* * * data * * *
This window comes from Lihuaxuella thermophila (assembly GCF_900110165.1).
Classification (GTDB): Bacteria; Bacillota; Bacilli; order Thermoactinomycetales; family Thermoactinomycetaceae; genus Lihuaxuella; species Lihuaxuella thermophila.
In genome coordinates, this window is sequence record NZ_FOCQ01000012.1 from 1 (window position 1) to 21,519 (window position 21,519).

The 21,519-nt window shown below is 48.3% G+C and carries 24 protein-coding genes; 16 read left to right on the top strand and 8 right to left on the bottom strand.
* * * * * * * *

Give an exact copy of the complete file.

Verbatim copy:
This window comes from Lihuaxuella thermophila (assembly GCF_900110165.1).
Classification (GTDB): Bacteria; Bacillota; Bacilli; order Thermoactinomycetales; family Thermoactinomycetaceae; genus Lihuaxuella; species Lihuaxuella thermophila.
In genome coordinates, this window is sequence record NZ_FOCQ01000012.1 from 1 (window position 1) to 21,519 (window position 21,519).

The 21,519-nt window shown below is 48.3% G+C and carries 24 protein-coding genes; 16 read left to right on the top strand and 8 right to left on the bottom strand.